“He who can no longer listen to his brother will soon no longer listen to God either; he will be doing nothing but prattle in the presence of God. . . . Anyone who thinks that his time is too valuable to (remain) quiet will eventually have no time for God and his brother, but only for himself and for his own follies.”—Dietrich Bonhoeffer, Life Together
In contrast, when we remain quiet, we will learn to hear God’s voice.
7 tips on listening that lead to gratitude
Here are 7 quick tips to help you listen better, which then can lead to increased gratefulness.
#1: Turn off all distractions
It’s hard to listen well if you’re regularly distracted by text messages, notifications, or phone calls. I notice my counselor friends are very good at turning all their devices, but they still have an emergency line for those rare calls that need to interrupt.
I was interviewing a guest recently when his children texted him in the middle of the call. It took him a few minutes to get refocused. Illustrating this, Cal Newport contends it can take up to 45 minutes to get our flow back after a disruption.
#2: Be still
What stillness looks like for you may be different than for me. Sometimes, I do my best listening while I’m walking. Other times, I need to be absolutely still. The point is, don’t try to multitask. Give your full attention to the other person or God.
#3: Be curious
“The purpose in a man’s heart is like deep water,” says Proverbs 20:5 (ESV), “but a man of understanding will draw it out.” Good listening involves asking great questions. That’s what Michael Hyatt did during that lunch. He had done some homework, but he then started asking lots of inviting questions. The conversation was engaging and energizing.
#4: Restate what you’ve heard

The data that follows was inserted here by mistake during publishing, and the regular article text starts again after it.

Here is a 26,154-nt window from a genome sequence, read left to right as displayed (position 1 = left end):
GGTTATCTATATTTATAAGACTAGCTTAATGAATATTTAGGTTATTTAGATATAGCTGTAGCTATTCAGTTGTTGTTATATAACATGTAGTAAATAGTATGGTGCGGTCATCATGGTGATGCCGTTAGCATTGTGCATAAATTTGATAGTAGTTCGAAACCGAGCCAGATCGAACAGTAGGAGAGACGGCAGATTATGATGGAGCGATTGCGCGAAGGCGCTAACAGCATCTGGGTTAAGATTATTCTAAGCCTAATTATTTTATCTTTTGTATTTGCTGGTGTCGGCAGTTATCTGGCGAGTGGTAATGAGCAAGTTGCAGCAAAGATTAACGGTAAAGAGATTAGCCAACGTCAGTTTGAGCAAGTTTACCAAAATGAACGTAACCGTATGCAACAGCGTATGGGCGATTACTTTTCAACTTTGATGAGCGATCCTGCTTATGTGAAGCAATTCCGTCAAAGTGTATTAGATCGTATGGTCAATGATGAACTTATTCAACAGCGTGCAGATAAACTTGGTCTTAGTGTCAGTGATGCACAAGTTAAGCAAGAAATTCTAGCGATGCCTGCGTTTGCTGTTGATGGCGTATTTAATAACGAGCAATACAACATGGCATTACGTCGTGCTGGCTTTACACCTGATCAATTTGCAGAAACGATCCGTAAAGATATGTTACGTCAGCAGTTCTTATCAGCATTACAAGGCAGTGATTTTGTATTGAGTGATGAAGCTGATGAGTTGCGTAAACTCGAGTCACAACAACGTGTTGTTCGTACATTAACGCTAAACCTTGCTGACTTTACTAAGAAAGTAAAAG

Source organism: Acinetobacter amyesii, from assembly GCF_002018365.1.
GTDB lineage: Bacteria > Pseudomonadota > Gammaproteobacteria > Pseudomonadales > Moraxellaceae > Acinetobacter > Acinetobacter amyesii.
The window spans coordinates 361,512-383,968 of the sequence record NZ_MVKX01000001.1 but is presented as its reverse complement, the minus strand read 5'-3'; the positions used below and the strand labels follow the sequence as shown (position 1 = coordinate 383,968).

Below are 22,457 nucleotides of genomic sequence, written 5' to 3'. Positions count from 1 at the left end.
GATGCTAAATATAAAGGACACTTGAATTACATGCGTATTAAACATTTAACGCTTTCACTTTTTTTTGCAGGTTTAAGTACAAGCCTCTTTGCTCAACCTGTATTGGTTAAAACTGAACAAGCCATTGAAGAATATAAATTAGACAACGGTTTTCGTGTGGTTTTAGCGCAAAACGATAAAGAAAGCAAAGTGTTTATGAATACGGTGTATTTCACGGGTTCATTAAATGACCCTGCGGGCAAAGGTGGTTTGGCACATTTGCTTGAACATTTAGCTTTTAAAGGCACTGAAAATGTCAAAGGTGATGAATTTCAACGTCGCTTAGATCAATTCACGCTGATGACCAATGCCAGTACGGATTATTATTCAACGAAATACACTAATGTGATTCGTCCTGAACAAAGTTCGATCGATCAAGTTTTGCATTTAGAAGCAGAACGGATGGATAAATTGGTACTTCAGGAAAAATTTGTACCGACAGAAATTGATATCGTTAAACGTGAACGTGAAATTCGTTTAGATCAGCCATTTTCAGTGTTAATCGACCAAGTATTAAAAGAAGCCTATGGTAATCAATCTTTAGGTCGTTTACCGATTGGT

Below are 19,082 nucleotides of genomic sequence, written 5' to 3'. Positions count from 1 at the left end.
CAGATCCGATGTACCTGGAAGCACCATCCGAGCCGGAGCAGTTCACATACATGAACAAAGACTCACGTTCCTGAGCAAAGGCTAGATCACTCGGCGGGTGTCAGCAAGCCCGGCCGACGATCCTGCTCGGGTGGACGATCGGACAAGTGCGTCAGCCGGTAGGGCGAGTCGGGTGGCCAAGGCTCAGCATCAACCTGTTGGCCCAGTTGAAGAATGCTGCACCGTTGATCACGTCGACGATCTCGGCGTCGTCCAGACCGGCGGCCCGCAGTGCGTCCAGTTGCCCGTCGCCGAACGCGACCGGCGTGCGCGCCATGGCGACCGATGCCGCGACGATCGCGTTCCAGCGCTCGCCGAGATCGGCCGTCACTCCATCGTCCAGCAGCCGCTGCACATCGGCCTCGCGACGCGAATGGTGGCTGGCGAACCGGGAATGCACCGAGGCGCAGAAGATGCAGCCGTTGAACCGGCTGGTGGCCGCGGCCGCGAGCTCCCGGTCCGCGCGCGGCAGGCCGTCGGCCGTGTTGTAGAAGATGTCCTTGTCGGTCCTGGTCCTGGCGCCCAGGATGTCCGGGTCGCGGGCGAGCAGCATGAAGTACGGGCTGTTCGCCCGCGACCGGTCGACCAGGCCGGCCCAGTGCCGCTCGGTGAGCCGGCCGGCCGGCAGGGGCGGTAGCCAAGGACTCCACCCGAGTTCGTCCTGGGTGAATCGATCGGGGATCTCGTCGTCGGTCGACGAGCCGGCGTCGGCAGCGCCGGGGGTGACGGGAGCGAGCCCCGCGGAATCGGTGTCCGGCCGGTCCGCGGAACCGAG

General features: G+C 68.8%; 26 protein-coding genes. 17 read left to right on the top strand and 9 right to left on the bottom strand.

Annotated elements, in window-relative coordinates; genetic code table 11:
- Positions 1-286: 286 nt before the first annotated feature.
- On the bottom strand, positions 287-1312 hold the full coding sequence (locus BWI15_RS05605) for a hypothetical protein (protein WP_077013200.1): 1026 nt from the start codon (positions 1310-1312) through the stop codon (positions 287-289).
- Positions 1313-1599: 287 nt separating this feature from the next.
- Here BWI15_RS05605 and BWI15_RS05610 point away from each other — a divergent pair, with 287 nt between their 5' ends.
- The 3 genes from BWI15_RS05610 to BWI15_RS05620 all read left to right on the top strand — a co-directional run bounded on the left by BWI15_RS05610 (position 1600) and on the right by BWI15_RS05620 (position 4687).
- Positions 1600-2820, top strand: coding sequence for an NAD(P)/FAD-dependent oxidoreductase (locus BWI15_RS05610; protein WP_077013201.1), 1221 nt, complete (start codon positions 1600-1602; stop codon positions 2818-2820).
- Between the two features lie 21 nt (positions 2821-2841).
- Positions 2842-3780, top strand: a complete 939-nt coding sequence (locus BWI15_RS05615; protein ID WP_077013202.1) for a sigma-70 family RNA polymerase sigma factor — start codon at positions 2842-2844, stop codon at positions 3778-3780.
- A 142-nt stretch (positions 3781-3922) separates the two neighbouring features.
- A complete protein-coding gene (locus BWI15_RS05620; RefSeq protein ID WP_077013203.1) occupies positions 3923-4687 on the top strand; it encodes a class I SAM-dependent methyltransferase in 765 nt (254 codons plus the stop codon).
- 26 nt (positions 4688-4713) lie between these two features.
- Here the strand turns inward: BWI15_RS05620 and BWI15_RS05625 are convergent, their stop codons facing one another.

This step may be the hardest and the most often skipped. We think we’ve understood the other person, so we jump right into responding. Mark Oelze suggests that we take time to repeat back in our own words to make sure we’ve understood. Let the other person clarify if you’ve misunderstood.
#5: Resist the temptation to disprove, correct, or argue
One of the reasons conversations become debates is many of us are prone to argue instead of understand. Resist this temptation. Run from it. Keep listening.
#6: Seek to appreciate why this person believes what they do
Instead of debating, seek to appreciate. Try to step into their shoes and see things from their perspective. What can you learn from them? Keep asking questions.
#7: Express gratitude for the uniqueness of the other person
Before asking for permission to share your perspective—if that’s even relevant—affirm the other person. Express gratefulness for who they are and acknowledge the perspective they hold, even if you don’t agree with it.
Seek to have one grateful conversation today where you assume a listener’s posture the entire time. To keep yourself focused, simply lean in and keep your eyes fixed on the other person. Try to implement even one or two of these suggested tips. Let me know how it goes.
Father, I thank you that you perfectly listen to me. Teach me to hear your voice and to patiently pay attention to those around me. Show me how to quiet my thoughts so I can focus on their thoughts and intentions. I pray you will break down the walls of hostility that so often divide me from others. In Jesus’ name, I pray. Amen.